Unlike most comparable therapies, hypnotherapy measures its history not in years or decades but in centuries. The usually acknowledged forerunner of modern hypnotherapy was Franz Mesmer (1734-1815). During the 19th century several doctors used hypnosis successfully, not only to treat psychological illness but also as an anaesthetic for surgical operations.
Although the development of chemical anaesthetics displaced the use of hypnosis in surgery, and Freud’s use of psycho-analysis began to displace it in psychotherapy, the benefits and uses of hypnotherapy are such that it remains a popular and adaptive form of therapy. Hypnotherapy may be used on its own, as simple relaxation therapy, or it may be integrated with any of the great schools of psychological thought. This integrative approach, termed hypno-psychotherapy, has very wide therapeutic applications.
If only simple relaxation therapy is required, then someone with a basic hypnotherapy training should be able to help. However, more complex emotional, psychological or physical problems require the help of a fully qualified hypno-psychotherapist who will have the skills to recognise and treat a wide range of disorders and conditions.
The Uses of Hypno-Psychotherapy
In addition to treating disorders of mood, thought or feeling, hypno-psychotherapy can help with a wide range of psychological problems from habit disorders such as smoking, over-eating and insomnia, to social difficulties such as lack of confidence, exam/driving test nerves, phobias, panic attacks and depression. It is also widely used for enhancing sporting performance, creativity, memory and concentration.
Hypno-psychotherapy also has other clinical and medical applications including pre/post-operative treatments, anaesthesia and pain relief strategies. Many stress-related physical problems such as skin disorders, migraine and irritable bowel syndrome, also respond well to hypno-psychotherapy. Only a small selection of the many problems posed by our society and the way we live are mentioned here. There are many others which may be alleviated by hypnotherapy and they can be discussed with a qualified practitioner.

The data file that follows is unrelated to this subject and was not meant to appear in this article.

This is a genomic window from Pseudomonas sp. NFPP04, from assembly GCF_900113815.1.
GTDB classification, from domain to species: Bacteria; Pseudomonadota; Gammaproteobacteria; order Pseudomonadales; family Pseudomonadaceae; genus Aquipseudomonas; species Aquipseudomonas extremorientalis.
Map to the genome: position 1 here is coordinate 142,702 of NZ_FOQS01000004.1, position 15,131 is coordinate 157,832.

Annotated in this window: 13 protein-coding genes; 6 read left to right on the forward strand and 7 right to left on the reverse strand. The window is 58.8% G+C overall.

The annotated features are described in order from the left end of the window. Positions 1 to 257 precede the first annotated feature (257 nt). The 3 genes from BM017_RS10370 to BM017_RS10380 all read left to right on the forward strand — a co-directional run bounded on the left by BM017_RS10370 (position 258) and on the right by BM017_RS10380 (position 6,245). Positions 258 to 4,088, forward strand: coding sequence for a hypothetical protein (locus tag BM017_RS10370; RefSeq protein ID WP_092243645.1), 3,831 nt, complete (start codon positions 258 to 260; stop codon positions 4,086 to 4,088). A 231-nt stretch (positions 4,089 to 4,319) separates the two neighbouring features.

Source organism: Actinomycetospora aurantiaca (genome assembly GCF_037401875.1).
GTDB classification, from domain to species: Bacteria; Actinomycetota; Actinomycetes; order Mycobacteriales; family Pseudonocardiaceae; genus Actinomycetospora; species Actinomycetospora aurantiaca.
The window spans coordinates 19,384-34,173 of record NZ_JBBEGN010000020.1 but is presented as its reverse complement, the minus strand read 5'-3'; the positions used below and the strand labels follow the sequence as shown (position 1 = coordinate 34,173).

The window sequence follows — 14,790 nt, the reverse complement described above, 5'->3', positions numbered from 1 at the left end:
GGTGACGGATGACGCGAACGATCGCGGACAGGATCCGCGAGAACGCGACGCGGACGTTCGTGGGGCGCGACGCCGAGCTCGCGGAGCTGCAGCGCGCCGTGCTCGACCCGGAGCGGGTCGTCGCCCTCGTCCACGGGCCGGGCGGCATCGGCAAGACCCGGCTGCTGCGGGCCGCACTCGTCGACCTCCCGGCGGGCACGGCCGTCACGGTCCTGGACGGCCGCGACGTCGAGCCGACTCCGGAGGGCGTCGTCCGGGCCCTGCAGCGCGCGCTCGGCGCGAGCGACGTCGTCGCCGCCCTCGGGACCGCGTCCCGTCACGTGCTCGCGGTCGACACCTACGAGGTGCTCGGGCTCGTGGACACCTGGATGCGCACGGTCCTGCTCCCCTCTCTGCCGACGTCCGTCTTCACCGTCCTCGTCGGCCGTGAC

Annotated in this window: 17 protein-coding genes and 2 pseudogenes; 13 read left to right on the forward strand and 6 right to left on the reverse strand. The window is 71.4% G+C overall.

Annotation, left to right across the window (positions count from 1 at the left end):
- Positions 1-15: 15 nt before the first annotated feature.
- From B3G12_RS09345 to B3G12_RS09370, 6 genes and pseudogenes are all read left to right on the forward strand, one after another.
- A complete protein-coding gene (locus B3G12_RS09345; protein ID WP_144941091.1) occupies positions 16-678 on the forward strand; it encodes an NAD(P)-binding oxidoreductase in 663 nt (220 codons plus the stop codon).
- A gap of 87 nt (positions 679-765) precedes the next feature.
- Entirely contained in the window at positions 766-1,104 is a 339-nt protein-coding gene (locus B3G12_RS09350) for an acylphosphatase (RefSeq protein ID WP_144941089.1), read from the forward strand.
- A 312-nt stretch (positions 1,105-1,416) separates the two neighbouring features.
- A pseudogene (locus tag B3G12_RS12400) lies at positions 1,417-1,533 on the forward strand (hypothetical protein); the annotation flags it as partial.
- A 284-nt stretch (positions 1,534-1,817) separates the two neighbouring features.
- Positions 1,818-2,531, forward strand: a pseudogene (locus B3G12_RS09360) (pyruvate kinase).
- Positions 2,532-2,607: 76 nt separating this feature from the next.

A safe form of therapy
For over two hundred years the technique of hypnosis has been used in medicine to treat a wide range of physical, psychological and emotional disorders. It has long been recognised that hypnosis may successfully be combined with other approaches and techniques in counselling and psychotherapy. In 1997, the United Kingdom Council for Psychotherapy (UKCP) formally endorsed the new term, hypno-psychotherapy, as ‘the branch of psychotherapy which uses hypnosis’.
In the right hands, hypnotherapy is a safe and beneficial therapy. The therapist will take a full medical, emotional and social history before deciding on a treatment strategy. There are some instances where the use of hypnosis is not recommended, or where it should only be used with care. A competent hypno-psychotherapist will be aware of such contra-indications and may recommend an alternative form of psychotherapy or modify their technique.
What Should The Public Look For?
These days, we are better informed about what should be expected from a complementary medicine or psychotherapy practitioner. When we are looking for a reputable hypno-psychotherapist we will, increasingly, need to be assured that the practitioner is fully trained and belongs to a recognised professional association which requires members to adhere to a Code of Ethics and carry appropriate insurance. The informed potential client will know that a well regulated professional body should have a complaints procedure and will require members to be in ongoing supervision/peer supervision.
Hypnosis and the mind
Hypno-psychotherapy recognises that there are many ways of looking at how the mind works. Some people, for instance, take the view that our thoughts and actions are mainly affected by the way we look at the world and how it treats us. Others believe that we are mostly driven by our ‘subconscious’ mind, which is taken to be the store of all our past experiences and emotions. Whatever theory of the mind is applied, hypnosis can be integrated with appropriate psychotherapeutic approaches to help bring about positive changes.